Curious Objects: Historic Preservationist Wade Lege on Living in a Collection

Editorial Staff Curious Objects

The 1840’s Creole house is from Kismet plantation. Unless otherwise noted, all photographs are by Richard Sexton.

In this fourth episode of Curious Objects, Benjamin Miller talks to Wade Lege, a Louisianan who’s restored a Mississippi bayou home. Of course, before the house could be restored, it had to be rescued: its original footprint is now underwater inside the levee. It’s filled with Lege’s collection of Americana, including a plantation desk with an amphitheater interior that he’s just tickled pink about.

Wade Lege.

Wade Lege is a historic preservationist and collector who’s been snapping up regional material since he was in his early twenties. His antebellum Greek Revival house is the pièce de résistance on a Louisiana property that also includes a period kitchen recreation and a half-timbered cottage outfitted with the help of local craftsmen.



Wade Lege: Too many people buy too much crap. I only have to be around a few beautiful things.

Benjamin Miller: Welcome back to another episode of Curious Objects and the stories behind them, brought to you by The Magazine ANTIQUES. I’m your host, Ben Miller, and before diving in I’d like to draw your attention to a new book you may find very interesting: Classical Principles for Modern Design. It’s by Thomas Jayne, a New York–based interior decorator whose work is much-admired by the editors of The Magazine ANTIQUES. In this beautifully illustrated book, Thomas Jayne demonstrates the lessons in simplicity and balance that he learned from Edith Wharton and Ogden Codman Jr. So, look for Classical Principles for Modern Design by Thomas Jayne at your favorite bookstore or online retailer. Today I’m talking to . . .

My guest today is Wade Lege, a private collector in Louisiana who was actually featured in an article in The Magazine ANTIQUES by Chris Waddington. Wade is a collector but he’s also a restorer, specifically of old Louisiana houses, and today we’re talking about the one that he actually lives in: a nineteenth century Greek Revival plantation house that’s been burned, looted, neglected and pulled across the earth by mule and by truck. So, forget about theoretical knowledge, close your art history textbooks; this is real life, inside a real object. You’ll want to visit to see photos of the house and its contents and one intriguing . . . or, I’d even say, haunting antique photograph of its former owners. Thanks so much to everyone who’s taken the time to send feedback on the podcast and ideas for future interviews. I love hearing from you, so please send an email to Thanks also for leaving a rating or a review on iTunes. Now let’s jump in with Wade Lege.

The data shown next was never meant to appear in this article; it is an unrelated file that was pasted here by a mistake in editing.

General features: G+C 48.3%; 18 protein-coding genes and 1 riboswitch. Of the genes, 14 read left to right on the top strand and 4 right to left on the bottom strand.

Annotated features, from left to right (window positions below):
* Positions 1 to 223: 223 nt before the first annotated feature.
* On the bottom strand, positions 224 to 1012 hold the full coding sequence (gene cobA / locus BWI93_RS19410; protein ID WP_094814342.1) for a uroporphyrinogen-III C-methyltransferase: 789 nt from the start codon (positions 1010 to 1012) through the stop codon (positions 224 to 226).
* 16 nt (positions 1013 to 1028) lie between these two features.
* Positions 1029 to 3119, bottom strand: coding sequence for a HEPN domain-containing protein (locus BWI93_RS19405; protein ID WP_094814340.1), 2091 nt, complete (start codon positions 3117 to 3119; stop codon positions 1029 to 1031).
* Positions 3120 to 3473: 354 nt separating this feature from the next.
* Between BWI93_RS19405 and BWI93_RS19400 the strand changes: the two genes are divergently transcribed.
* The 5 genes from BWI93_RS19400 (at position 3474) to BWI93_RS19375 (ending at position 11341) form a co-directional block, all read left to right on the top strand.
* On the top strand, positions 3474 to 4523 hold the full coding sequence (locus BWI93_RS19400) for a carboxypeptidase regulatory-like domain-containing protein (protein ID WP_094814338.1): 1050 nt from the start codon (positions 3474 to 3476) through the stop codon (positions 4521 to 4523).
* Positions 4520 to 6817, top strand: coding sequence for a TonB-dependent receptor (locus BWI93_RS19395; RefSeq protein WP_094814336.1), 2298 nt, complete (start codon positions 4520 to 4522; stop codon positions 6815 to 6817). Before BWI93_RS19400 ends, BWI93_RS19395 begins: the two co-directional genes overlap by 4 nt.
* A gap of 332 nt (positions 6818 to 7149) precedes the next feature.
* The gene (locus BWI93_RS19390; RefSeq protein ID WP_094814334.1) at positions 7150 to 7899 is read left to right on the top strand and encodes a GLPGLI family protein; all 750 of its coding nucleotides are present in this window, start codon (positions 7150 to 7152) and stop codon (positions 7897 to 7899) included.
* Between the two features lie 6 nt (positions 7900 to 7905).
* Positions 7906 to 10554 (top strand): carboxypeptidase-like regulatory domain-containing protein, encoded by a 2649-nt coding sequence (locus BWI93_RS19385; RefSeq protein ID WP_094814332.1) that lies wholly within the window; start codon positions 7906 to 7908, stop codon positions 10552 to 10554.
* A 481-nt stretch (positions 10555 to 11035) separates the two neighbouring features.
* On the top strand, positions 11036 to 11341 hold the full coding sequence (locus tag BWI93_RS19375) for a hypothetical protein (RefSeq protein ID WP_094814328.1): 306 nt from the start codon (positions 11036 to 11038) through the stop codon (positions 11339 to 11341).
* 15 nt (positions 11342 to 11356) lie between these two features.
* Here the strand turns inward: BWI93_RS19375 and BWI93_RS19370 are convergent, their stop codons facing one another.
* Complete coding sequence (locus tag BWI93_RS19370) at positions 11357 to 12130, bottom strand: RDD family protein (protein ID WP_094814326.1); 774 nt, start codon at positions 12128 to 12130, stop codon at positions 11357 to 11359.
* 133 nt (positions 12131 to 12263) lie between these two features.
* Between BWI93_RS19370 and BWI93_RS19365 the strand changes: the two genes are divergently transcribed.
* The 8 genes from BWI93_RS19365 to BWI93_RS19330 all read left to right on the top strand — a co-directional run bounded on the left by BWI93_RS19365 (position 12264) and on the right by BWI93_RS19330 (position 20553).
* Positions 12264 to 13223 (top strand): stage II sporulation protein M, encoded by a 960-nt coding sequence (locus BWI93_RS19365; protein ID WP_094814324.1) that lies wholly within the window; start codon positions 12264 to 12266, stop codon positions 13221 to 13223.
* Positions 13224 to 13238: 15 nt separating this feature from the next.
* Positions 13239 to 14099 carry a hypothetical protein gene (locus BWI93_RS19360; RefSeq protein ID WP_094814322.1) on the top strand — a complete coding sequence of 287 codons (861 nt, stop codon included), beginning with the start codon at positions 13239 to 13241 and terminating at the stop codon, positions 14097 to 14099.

Wade Lege, thanks for joining me.

Wade Lege: You bet.

Benjamin Miller: Now, typically on this podcast I’m talking with people who have a specific object—a piece of furniture, a piece of jewelry, a painting—some relatively small and well-defined piece. And in your case we’re talking about something a little bigger than that, which is to say, your entire house. So for listeners who don’t have a photograph in front of them, tell me a little bit about the architectural style of the house and its appearance. It has a very impressive colonnade across the front.

Wade Lege: Well, it’s basically three rooms across the front—and the house is fifty feet wide, approximately—three equal-sized rooms. And then behind those three rooms are three additional rooms and then you have a, you know, basically a porch that spans the distance in front of the house. But then there’s also a porch in the back of the house. And these porches all fall under the same hip roof. And there are no extensions but on the rear porch you have a room on each end of the porch, or gallery, and those were called cabinets and they are just small rooms. Today, we use these cabinet rooms as bathrooms. Well, when the house was built, not to say they weren’t used as a bathroom, it could have been, you know, chambers and commodes in there, but typically there was a place away from the house for those uses. So, these cabinet rooms, I believe, were just, you know, originally maybe storage rooms.

“The house was built closer to New Orleans, along the Mississippi River, by a family who made money farming sugarcane.”

Benjamin Miller: This is a house that is actually not in its original location anymore. Is that correct?